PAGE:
A change in debt ownership occurs when the original creditor enters into an agreement with a third party to become the legal owner of a debt. The terms of the debt do not change, this can include credit cards, personal loans, secured loans, disconnected utilities. The third party becomes the assigned creditor, taking on full responsibility and rights of the debt.
The assignee will now be responsible for collecting repayments, and can take the same legal action as the original creditor if they choose to take action against you. This can occur with both personal and business debt.
Creditors may assign debt in this way for financial reasons, such as to increase liquidity or reduce risks, or in some circumstances may transfer the credit to a debt collection agency.
What Does This Mean For The Creditor?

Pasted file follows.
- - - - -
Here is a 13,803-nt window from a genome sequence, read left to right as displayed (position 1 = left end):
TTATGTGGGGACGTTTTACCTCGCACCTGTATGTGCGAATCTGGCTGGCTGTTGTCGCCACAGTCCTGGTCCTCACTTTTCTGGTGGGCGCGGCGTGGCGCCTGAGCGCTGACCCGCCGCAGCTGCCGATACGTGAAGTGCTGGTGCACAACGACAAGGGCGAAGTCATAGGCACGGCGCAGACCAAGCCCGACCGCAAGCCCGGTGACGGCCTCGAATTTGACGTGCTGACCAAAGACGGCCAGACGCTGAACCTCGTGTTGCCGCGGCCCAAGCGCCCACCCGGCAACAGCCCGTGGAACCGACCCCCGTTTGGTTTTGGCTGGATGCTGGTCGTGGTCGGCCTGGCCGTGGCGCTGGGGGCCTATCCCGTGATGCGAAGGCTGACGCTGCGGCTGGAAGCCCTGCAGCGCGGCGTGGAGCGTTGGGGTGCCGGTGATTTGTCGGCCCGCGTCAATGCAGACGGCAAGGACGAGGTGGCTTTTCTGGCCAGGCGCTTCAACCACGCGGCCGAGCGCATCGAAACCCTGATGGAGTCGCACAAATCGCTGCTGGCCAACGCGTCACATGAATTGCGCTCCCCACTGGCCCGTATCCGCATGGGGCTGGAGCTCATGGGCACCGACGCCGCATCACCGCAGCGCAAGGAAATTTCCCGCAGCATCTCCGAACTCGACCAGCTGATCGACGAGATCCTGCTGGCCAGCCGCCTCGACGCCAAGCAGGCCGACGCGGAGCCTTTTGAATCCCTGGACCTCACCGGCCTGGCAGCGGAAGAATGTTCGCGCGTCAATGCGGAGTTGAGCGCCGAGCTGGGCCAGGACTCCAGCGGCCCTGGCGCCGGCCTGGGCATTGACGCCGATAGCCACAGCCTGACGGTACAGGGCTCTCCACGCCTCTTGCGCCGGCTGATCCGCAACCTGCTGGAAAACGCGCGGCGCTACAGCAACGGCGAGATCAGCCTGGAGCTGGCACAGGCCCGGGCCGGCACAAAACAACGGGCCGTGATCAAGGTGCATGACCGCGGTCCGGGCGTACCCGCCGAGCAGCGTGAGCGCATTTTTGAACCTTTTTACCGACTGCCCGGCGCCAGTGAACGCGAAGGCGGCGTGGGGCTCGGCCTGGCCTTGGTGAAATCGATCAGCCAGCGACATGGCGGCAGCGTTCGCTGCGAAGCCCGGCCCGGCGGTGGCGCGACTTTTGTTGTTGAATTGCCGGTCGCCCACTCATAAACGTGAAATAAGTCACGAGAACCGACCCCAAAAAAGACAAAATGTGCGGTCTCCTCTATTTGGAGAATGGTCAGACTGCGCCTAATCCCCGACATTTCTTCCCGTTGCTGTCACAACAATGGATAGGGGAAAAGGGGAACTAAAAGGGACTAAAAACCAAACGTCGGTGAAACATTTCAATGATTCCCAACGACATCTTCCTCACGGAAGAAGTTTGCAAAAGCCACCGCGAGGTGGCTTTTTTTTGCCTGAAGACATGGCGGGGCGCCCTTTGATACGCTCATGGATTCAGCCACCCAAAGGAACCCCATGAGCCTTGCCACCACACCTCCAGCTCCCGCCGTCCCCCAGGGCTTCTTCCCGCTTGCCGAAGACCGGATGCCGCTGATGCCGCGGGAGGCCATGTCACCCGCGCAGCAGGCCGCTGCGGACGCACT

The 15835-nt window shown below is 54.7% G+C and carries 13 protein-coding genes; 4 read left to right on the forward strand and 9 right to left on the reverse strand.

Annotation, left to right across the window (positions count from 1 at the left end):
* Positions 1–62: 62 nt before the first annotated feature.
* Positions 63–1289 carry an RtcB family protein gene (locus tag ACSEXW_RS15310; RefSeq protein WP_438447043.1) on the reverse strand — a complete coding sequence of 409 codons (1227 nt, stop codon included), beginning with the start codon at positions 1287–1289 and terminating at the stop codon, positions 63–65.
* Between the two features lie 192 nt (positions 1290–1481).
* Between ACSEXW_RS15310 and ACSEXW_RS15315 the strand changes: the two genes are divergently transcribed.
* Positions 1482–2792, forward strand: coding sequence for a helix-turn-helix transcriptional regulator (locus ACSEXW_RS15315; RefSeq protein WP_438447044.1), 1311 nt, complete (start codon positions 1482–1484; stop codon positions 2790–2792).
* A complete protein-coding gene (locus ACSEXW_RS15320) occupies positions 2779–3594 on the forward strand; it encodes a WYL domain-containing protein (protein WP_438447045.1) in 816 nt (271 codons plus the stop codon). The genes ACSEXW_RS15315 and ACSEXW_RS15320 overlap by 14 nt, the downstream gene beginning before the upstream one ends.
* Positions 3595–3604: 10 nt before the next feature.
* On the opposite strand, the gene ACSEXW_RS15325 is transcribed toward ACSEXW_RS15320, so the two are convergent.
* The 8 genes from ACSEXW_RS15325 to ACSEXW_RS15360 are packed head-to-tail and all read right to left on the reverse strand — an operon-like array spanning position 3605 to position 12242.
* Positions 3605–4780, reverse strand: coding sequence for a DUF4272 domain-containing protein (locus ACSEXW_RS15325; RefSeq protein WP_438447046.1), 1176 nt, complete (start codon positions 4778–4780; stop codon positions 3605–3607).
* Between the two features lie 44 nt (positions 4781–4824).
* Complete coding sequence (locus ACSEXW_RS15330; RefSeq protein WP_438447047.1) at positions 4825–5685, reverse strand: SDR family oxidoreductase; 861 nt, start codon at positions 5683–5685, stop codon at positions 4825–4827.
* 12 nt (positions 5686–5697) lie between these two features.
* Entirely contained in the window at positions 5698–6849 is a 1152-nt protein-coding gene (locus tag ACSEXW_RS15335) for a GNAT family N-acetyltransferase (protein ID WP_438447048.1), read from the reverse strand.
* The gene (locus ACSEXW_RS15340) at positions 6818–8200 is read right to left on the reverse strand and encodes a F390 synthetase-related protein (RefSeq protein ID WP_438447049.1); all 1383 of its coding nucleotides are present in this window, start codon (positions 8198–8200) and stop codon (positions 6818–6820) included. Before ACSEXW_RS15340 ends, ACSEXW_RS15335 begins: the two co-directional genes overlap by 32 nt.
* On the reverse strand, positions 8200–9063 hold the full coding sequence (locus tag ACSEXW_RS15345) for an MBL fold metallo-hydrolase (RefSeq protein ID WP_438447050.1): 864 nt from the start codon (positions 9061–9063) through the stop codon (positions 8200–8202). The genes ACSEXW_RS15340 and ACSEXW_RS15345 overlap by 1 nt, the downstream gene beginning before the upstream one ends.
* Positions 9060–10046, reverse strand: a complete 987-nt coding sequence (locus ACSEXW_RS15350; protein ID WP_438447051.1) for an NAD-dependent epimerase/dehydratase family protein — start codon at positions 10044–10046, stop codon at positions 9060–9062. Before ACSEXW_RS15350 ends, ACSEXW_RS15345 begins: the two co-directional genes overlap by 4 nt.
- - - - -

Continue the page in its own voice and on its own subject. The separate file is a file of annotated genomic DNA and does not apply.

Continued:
A debt assignment can have a negative outcome on the debtor as the purchasing (assigned creditor) does have the right to charge an interest rate that can differ from the original rate. An assigned creditor may also choose to expedite collection action, this may include legal action including garnishee orders.
It is also wise to check the overall balance and total monthly repayments at the point of debt transfer, so that you can see that your credit hasn’t changed in any way.
Impartial Advice From Debt Negotiators
A debt assignment can come as a surprise to debtors, but they are usually nothing to worry about.
If you need help understanding debt assignment, or you have any problems at all with your finances, contact Debt Negotiators today. Our financial experts can provide immediate relief in the form of impartial advice, and we can facilitate a number of debt solutions according to your situation.